Heirlooms & Detritus

Sunday, 20 April 2014

As I’m cur­rently en­gaged in my bi­en­nial deep-clean of my house, I’m con­cen­trat­ing on get­ting rid of things that I don’t ac­tively use. It’s an as­sort­ment of the usual stuff, clothes I bought, books I no longer want, etc. Disposing of that stuff is pretty easy, but this year I’m con­cen­trat­ing on the stuff I’ve been haul­ing around in boxes for years; stuff that just sits, tak­ing up space. Mostly ma­te­rial mem­o­ries.

I haven’t worn my Notre Dame mono­gram jacket in a decade. Do I re­ally need to keep it? I have my baby china. I have no mem­ory of ever eat­ing off of it. Do I re­ally need to keep it? Do I re­ally need to save my year­books, my col­lec­tion of bat­tle­ship draw­ings, my base­ball cards, my com­plete set of un­opened Star Wars Episode I Lego? What’s mine & spe­cial to me I will keep, and it’s mostly small, or dig­i­tized. Photos, my na­tional cham­pi­onship ring, my first sto­ries. There are also items that have been handed down to me that I care for: my grandpa’s cuf­flinks, my grandma’s po­etry, some of my mom’s an­tiques, quilt­ing & needle­work.

I’m hav­ing trou­ble dis­cern­ing the line be­tween what I want to save, what I don’t care about, and what my son might want years from now. And, I re­ally, re­ally, re­ally don’t want to haul around gi­ant plas­tic tubs for the next 30 years that are a per­sonal li­brary of my life as a child.

File this un­der: Crap that I don’t want but don’t know how to get rid of.

Digging Drifter Bags

Monday, 18 November 2013

I fol­low this style site called Well Spent. They “[fea­ture] hon­estly crafted prod­ucts that look good and don’t cost an arm and a leg.” Last week they did a Q&A with Drifter Bags. The first thing that struck me was that it was an Ohio brand. I shoved the link up on Facebook, and, lo, my friend Rich com­mented with an ad­dress. Turns out Drifter Bags is based 15 min­utes from my house.

Well, now I just had to go visit. They do their work in what looks like an old car deal­er­ship. I walked in and Tony Nguyen him­self came out to say wait on me. The place is filled with mer­chan­dise, all of it styl­ish and in­trigu­ing. Most of the bags are made out of sturdy ny­lon pack cloth, but if you’re look­ing for sturdy Cordura, or Martexin waxed cot­ton, or a bag made from cloth pro­duced at the Bemidji Woolen Mills in Minnesota, you can take your pick.

Tony told me that the bags are hugely pop­u­lar in Japan, Australia and Europe, but aren’t get­ting much at­ten­tion in the States. Hopefully that will change.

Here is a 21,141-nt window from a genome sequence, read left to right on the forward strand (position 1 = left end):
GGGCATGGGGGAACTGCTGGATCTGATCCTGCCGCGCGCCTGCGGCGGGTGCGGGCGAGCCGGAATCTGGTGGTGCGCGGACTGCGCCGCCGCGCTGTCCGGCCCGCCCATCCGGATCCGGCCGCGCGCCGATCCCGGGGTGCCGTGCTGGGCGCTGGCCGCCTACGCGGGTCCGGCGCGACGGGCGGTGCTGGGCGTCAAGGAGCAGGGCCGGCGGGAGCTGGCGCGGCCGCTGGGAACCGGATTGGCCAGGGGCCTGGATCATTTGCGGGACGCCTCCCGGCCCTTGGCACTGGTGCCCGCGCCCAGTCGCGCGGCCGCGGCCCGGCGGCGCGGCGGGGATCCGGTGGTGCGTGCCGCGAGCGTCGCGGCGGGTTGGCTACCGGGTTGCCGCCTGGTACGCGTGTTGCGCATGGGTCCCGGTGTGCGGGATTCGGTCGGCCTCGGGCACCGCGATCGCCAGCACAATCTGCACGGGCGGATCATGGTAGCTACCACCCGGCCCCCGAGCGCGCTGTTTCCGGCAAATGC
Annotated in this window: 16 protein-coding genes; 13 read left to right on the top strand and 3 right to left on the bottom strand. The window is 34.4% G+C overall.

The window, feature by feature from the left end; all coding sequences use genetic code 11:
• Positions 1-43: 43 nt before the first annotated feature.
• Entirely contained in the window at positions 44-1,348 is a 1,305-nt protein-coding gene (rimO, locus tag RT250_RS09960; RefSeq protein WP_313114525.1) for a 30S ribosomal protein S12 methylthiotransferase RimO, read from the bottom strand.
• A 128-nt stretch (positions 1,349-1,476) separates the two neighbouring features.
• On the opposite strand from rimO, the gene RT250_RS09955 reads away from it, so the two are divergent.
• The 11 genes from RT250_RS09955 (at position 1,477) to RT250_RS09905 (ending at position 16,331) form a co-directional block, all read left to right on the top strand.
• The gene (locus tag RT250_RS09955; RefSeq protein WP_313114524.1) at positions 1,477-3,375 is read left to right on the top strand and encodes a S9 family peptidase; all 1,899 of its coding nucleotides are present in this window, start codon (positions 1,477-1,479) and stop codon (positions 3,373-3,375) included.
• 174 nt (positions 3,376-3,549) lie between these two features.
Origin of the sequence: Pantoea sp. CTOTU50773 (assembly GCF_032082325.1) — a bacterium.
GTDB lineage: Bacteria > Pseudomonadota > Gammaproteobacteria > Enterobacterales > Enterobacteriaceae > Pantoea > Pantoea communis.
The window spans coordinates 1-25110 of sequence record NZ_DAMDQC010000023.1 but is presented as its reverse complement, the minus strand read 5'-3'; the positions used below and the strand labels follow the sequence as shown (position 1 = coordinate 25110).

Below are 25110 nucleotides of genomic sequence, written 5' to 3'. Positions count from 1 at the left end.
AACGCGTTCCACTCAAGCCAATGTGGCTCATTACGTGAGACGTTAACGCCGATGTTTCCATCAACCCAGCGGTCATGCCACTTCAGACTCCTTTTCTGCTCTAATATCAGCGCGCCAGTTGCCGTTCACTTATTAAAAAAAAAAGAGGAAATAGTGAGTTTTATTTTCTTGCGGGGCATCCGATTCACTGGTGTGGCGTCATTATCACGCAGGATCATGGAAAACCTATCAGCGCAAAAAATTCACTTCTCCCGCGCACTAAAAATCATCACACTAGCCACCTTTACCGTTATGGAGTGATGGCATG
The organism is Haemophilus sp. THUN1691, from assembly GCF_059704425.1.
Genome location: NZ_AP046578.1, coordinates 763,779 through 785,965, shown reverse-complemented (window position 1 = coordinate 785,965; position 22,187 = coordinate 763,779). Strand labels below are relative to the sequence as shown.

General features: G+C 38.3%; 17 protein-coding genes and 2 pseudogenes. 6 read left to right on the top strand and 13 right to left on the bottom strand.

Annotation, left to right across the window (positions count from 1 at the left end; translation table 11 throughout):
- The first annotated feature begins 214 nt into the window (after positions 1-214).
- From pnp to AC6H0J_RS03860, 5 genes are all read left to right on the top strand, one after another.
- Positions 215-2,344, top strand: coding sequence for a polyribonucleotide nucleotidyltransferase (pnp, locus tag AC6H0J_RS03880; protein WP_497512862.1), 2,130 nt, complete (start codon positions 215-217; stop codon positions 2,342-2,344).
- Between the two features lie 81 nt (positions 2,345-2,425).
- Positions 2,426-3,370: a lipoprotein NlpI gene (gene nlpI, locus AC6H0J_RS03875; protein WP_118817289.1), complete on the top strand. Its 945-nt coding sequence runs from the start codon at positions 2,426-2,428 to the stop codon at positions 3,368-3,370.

I picked up the Martexin waxed cot­ton Classic Messenger Bag and a wal­let for my son. And, good for me and oth­ers within dri­ving dis­tance, the prices were a bit less on se­lect items in the store.

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Collections

Thursday, 15 July 2010

I talk about Walter Benjamin’s The Work of Art in the Age of Mechanical Reproduction too much. By too much, I mean every cou­ple of years. I re­ally should read some other stuff that he’s writ­ten, so I don’t get too pseudo-in­tel­lec­tu­ally schol­ar­ship-boy­ish. Like I’m about to.

I col­lect stuff, not a lot, but stuff nonethe­less. It used to be base­ball cards, then Tolkien books, then good sci­ence fic­tion in gen­eral and now beach glass, good movies, and lo­cal mu­sic para­pher­na­lia. I used to col­lect things as if the things them­selves were pre­cious. Benjamin would call this the aura of the art ob­ject. He posits that orig­i­nal works of art have greater value than re­pro­duc­tions. That’s the kind of rea­son that peo­ple go for mint first edi­tions, signed copies, &c. There’s noth­ing wrong with that. I would still love to get my mitts on a first edi­tion Starship Troopers with the awe­some dust-jacket, but my collector’s cri­te­rion has changed over the years.

I no longer col­lect things as if the things them­selves were pre­cious, I col­lect them be­cause of what they con­tain. So now when I’m at Half-price Books, and I see a hard cover of LeGuin’s Lathe of Heaven with the orig­i­nal dust-jacket cover art, I don’t care that its just the book club edi­tion, I care that it is hard-bound and there­fore more durable than my pa­per­back ver­sion. The dura­bil­ity mat­ters be­cause it pro­tects what is re­ally im­por­tant about the book, the story it­self. So I’ll pick up an Asimov om­nibus and get rid of my an­cient pa­per­backs (which are worth more than the om­nibus) be­cause the om­nibus will last longer.

I don’t mind that my Egon Schiele came from All Posters or that the Death of Marat in my bath­room (which never fails to make me act dis­gust­ingly smug) came from the same. If my art se­lec­tions are con­sid­ered a col­lec­tion, I have what I have be­cause I like it, not nec­es­sar­ily for its ex­trin­sic value. I try to col­lect ex­pe­ri­ences, emo­tions and mo­ments of com­mu­ni­ca­tion now, not every last edi­tion of the Lord of the Rings. (Although if you want to hook me up, I won’t com­plain).

Packrat Purge

Sunday, 4 August 2002

the pack­rat purge is com­plete and sev­eral gro­cery bags are now filled with ran­dom para­phre­na­lia that i deemed un­nec­ces­sary to store for an­other year. to­day i also washed my car and bought a pic­ture al­bum to house my col­le­giate pho­tographs. my room is now liv­able for the next few weeks.

we need wa­ter ter­ri­bly. we’ve had no rain in over a month and every­thing is ei­ther dead or dy­ing. the gras crum­bles to dust when it is stepped on, the ground is cracked, there in­sect count is even low. there is no stir in the air. much of my town’s liveli­hood is de­pen­dent on the suc­cess of the crop. if we get shat on this year the al­ready de­pressed eco­nomic straits of our com­mu­nity will only be com­pounded. i’m read­ing Double Indemnity and I ex­pect to com­plete it this evening.

Happy 1st Anniversary to Brian and Alice Stone!